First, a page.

Here in our nation’s capital, history is always in the making. So it’s not surprising that locals also love reaching back in time to spice up their wardrobes. The past few years have seen an explosion of amazing vintage stores, vintage-focused side projects, and pop-up shops in the area. In recent weeks, Butler & Claypool and La Petite Marmoset, two of our favorite vintage purveyors in Washington, just upped the ante by bringing an appointment-only shopping experience to the mix.
Both businesses recently opened showrooms and are using local fashion blogs and word of mouth to create buzz about their curated selections of clothing. In order to shop at either spot, you have to make an appointment and divulge a few details about what you’re looking for.
Holly Thomas, co-creator of Butler & Claypool (and Refinery29’s DC Editor) says the appointment-only approach avoids the high rents charged by storefronts in DC and is an act of the city’s creative subculture fighting against big retail.
Katherine Martinez, the designer and brain behind La Petite Marmoset, says shopping at her Petworth loft is sort of like going over to a friend’s house to look through her closet. Seekers of her modern vintage recreations can expect hors d’oeuvres and a lot of personal attention.
“We love helping people find their groove, their style,” Martinez says. “I think a lot of people are moving toward vintage because it’s unique and much more accessible than big-ticket designer items.”
Martinez sees both La Petite Marmoset and Butler & Claypool as a necessary response to our federal city’s call for a sense of style and a push toward creating a fashion identity for the District. “There is so much going on in the city related to fashion where there wasn’t before. We’re part of a movement of people who want to make an individual style for our city,” she says.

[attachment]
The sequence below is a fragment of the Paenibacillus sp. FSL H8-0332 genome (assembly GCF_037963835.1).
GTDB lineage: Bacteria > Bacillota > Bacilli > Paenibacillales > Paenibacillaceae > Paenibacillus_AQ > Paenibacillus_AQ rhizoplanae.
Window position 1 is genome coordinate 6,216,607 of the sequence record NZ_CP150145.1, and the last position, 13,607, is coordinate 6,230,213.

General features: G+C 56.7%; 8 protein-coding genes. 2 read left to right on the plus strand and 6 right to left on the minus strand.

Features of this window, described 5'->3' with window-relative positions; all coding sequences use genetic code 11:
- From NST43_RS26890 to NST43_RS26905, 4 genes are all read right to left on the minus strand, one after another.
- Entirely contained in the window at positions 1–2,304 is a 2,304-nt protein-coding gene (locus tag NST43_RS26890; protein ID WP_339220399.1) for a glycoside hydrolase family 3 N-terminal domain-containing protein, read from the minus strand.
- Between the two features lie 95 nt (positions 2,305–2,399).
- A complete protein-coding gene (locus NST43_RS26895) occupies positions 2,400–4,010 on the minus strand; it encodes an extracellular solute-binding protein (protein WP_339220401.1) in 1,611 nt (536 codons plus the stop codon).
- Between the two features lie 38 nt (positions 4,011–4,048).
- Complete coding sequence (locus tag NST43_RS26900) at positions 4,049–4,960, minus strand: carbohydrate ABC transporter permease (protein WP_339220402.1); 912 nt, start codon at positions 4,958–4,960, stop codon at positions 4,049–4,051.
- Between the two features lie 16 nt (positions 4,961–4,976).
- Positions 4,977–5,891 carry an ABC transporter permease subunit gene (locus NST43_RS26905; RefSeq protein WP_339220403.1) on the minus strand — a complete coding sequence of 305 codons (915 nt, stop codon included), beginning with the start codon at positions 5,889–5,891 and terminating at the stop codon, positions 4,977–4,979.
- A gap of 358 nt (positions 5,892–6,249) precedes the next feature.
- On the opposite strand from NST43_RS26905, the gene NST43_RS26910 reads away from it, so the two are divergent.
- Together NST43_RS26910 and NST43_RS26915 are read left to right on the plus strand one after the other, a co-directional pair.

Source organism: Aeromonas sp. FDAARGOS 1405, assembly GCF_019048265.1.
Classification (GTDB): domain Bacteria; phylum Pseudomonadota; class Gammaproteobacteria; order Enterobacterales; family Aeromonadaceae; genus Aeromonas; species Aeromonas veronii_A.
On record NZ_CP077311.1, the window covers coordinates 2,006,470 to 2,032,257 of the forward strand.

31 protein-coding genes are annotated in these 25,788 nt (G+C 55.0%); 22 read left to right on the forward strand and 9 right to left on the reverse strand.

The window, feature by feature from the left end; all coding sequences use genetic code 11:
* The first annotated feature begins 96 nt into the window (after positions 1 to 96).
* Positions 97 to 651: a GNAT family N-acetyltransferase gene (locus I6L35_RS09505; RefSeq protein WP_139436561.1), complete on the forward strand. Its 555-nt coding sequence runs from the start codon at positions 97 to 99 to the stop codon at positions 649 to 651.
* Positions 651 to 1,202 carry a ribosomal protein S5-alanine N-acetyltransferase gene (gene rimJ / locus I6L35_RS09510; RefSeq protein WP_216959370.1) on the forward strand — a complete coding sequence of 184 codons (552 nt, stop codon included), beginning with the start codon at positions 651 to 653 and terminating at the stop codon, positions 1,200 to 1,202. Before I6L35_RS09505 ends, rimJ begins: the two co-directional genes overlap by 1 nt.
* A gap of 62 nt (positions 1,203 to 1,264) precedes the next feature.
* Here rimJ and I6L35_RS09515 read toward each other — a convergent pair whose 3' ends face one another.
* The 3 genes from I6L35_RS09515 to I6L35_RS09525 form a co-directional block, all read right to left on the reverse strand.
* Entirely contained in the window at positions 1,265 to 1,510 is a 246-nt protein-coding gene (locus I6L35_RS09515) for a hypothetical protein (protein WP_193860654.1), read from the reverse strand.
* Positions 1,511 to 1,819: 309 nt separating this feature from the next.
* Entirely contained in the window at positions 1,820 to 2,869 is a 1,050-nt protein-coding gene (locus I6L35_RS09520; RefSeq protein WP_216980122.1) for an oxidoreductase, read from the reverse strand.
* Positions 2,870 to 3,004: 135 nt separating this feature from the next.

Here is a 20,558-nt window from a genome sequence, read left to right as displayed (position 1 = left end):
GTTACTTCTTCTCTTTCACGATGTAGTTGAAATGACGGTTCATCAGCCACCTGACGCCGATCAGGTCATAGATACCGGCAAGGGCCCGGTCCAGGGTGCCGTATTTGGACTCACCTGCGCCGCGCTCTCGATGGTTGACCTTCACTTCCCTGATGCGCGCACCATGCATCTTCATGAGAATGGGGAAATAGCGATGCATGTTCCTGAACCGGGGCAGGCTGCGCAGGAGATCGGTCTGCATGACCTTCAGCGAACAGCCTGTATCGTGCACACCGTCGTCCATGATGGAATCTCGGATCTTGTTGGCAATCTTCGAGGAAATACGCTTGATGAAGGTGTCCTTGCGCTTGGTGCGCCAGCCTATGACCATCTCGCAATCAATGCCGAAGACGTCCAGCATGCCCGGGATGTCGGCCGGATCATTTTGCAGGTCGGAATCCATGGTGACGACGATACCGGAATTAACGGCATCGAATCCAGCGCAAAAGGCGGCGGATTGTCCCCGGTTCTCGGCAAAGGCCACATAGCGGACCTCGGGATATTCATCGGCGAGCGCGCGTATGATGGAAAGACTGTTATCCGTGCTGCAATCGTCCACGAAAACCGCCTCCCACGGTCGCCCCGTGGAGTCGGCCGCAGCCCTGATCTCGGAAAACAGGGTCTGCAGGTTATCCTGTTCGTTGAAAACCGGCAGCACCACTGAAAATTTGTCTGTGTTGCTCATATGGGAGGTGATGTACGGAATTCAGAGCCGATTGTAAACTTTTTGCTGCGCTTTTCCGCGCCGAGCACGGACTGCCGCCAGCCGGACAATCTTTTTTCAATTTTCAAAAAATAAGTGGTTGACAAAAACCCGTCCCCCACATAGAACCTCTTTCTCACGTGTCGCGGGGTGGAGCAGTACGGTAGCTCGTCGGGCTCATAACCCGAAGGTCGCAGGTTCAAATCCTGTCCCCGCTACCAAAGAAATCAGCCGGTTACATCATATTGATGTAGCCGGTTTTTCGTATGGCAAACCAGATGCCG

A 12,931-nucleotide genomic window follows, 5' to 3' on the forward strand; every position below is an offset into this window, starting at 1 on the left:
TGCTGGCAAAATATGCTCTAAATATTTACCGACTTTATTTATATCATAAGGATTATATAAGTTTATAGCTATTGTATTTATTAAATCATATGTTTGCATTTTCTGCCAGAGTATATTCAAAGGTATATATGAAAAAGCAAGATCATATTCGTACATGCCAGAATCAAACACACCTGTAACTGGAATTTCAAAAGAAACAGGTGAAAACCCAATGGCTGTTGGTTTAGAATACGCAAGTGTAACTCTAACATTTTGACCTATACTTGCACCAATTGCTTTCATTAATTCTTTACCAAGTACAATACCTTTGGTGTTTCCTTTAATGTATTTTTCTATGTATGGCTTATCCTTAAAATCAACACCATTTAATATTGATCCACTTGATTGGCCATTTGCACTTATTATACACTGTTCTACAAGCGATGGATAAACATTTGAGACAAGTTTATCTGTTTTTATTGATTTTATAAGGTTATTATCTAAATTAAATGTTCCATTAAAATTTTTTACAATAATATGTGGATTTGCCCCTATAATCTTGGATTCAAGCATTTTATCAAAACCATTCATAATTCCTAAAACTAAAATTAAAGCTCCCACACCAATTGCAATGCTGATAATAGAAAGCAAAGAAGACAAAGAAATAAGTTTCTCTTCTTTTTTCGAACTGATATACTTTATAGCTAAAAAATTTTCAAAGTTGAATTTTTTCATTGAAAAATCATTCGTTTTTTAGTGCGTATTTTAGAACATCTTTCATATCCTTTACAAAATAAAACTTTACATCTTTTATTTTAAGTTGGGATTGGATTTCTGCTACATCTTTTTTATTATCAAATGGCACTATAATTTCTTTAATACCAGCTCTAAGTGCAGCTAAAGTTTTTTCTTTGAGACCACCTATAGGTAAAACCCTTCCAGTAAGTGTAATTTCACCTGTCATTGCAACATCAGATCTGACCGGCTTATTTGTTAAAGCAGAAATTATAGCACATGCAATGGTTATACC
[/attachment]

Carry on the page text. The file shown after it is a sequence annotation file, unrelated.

Thomas, who scours suburban thrift stores and estate sales for Butler & Claypool’s inventory of not-too-girly frocks, shirts, skirts, and accessories, says the evolution of the business has been a lot about building momentum. The collective started by doing pop-up shops on weekends; next came a small Etsy store, and in May the showroom opened on Capitol Hill.
“The biggest thrill for me is to meet people who are on board with our vision,” Thomas said of the flow of people she’s encountered since the brand’s inception about two years ago. She describes starting the vintage business as being like opening Pandora’s box—in a good way.
Martinez’s path was not so different, though the name of the brand was a holdover from her high school dream of owning a boutique. She chose it as a tongue-in-cheek play on the way many brands incorporate French terms to make them seem more chic. She began the line as a blog in 2010 and steadily gaining a following; then in her bedroom at her parent’s house she began re-creating vintage pieces to sell on Etsy. By early 2011 she was selling her wares at Violet Boutique and using her bedroom as a mini showroom. The showroom opened this spring.
While Washingtonians are unlikely to live in vintage alone, the option to add something one-of-a-kind to the workday wardrobe has become a lot easier (and more fun) thanks to Butler & Claypool and La Petite Marmoset. Both Thomas and Martinez say not to let size or budget keep you from scheduling an appointment; it’s all about finding your personal piece of history.
E-mail firstname.lastname@example.org to schedule a shopping appointment at La Petite Marmoset’s showroom. To book a time at Butler & Claypool’s showroom, e-mail email@example.com.